The two main objectives of FITARA are to facilitate the development and operation of effective IT programs within budget and increase collaboration between the CIO and other key decision makers to include the CFO and the Chief Acquisition Officer (CAO). The FITARA supports the realization that in order to have a successful IT program, there needs to be a foundational governance supported by a policy that defines roles, responsibilities and interactions across the organization. Further, this policy needs to be knitted with the organization’s ITAM program. ITAM is built on the fundamental pillars of policies, processes, people, and technology that align with, and support, an organization’s business needs, strategic decision-making, and effective IT asset lifecycle management. These pillars of ITAM, however, are not equal. ITAM policy is the cornerstone of an effective ITAM program. The intertwining of FITARA requirements with ITAM within Federal agencies will help to significantly reduce the risk of IT acquisition waste and enhance overall IT program management.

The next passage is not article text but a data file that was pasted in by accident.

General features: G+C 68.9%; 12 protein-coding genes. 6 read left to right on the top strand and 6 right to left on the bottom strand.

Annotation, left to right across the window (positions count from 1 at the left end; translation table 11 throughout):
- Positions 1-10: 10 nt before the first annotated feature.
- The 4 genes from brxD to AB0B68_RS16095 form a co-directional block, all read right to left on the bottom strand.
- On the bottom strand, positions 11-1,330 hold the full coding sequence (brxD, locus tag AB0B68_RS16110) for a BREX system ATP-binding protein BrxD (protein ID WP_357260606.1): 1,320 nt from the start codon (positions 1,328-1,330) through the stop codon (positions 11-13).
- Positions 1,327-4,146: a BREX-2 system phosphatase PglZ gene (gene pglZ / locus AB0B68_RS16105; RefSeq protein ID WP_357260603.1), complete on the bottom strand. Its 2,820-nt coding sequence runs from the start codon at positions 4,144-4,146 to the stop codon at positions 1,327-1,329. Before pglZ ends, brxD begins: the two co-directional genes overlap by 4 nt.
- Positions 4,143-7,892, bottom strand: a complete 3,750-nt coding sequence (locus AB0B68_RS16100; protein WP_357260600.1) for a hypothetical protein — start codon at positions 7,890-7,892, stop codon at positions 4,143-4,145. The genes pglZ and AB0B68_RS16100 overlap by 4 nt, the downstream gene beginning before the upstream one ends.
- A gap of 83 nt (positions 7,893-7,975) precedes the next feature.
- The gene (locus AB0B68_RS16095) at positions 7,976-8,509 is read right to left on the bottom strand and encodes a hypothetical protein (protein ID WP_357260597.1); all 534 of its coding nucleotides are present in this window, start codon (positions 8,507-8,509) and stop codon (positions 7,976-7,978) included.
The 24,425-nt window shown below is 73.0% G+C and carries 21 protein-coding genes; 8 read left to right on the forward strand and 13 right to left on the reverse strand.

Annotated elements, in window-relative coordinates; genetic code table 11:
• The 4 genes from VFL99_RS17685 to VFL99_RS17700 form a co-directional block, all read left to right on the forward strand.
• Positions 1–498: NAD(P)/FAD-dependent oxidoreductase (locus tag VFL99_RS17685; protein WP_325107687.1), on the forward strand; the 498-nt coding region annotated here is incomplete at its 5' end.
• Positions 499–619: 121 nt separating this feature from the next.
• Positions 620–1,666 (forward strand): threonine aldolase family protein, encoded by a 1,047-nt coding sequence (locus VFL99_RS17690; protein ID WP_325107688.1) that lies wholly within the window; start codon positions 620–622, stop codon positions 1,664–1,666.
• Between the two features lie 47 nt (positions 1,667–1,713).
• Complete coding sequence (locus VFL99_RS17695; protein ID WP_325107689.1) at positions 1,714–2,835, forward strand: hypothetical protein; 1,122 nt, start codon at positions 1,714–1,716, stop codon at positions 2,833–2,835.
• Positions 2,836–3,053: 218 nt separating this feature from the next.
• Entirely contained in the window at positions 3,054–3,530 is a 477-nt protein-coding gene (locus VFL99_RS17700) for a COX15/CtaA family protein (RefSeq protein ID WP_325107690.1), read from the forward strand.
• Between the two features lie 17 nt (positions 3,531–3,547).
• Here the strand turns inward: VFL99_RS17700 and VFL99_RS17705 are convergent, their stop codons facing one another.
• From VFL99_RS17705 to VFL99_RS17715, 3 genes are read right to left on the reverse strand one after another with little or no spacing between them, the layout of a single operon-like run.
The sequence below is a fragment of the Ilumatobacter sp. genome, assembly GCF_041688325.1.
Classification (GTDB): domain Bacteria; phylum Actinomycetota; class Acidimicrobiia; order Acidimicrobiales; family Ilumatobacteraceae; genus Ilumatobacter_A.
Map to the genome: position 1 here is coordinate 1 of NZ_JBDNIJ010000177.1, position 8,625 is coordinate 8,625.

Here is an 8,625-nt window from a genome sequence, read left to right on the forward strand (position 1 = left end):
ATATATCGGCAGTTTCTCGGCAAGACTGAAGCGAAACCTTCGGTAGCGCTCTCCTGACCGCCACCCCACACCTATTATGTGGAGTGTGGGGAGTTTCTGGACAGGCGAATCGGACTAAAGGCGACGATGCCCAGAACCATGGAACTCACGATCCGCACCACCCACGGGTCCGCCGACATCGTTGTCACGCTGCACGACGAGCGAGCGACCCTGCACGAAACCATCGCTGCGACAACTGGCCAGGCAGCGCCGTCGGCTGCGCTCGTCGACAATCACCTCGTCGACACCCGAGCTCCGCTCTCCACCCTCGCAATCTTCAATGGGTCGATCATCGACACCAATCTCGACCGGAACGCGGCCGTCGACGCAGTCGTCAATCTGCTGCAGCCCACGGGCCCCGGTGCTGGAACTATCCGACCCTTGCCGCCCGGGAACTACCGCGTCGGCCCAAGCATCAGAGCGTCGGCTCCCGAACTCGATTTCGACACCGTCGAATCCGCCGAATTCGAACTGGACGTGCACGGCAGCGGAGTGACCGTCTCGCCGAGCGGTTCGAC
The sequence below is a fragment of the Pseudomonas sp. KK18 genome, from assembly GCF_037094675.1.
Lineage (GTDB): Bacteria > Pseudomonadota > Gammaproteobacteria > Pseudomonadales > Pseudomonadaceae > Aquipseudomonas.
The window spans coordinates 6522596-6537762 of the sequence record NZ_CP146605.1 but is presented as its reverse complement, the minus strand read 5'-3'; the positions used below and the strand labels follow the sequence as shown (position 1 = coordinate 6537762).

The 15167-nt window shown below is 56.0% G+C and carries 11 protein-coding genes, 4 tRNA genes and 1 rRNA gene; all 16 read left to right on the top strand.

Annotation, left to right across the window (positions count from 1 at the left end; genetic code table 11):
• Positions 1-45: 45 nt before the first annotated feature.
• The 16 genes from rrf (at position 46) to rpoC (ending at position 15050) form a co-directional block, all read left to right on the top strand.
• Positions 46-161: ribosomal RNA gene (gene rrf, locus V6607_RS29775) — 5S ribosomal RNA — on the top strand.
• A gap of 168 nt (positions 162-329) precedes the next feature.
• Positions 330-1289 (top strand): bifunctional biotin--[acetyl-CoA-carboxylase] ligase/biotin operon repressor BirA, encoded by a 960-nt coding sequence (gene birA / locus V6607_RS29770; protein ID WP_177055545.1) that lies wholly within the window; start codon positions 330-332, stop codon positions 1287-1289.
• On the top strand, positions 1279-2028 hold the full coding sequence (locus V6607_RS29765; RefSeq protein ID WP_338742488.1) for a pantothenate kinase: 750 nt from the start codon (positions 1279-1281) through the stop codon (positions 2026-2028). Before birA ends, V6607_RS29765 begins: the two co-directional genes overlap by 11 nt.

Figure 1: IT Asset Management (ITAM) Pillars

These pillars of ITAM (see Figure 1), however, are not equal. ITAM policy is the cornerstone of an effective ITAM program. The intertwining of FITARA requirements with ITAM within Federal agencies will help to significantly reduce the risk of IT acquisition waste and enhance overall IT program management.

The FITARA outlines specific requirements related to:

  • Agency Chief Information Officer (CIO) authority enhancements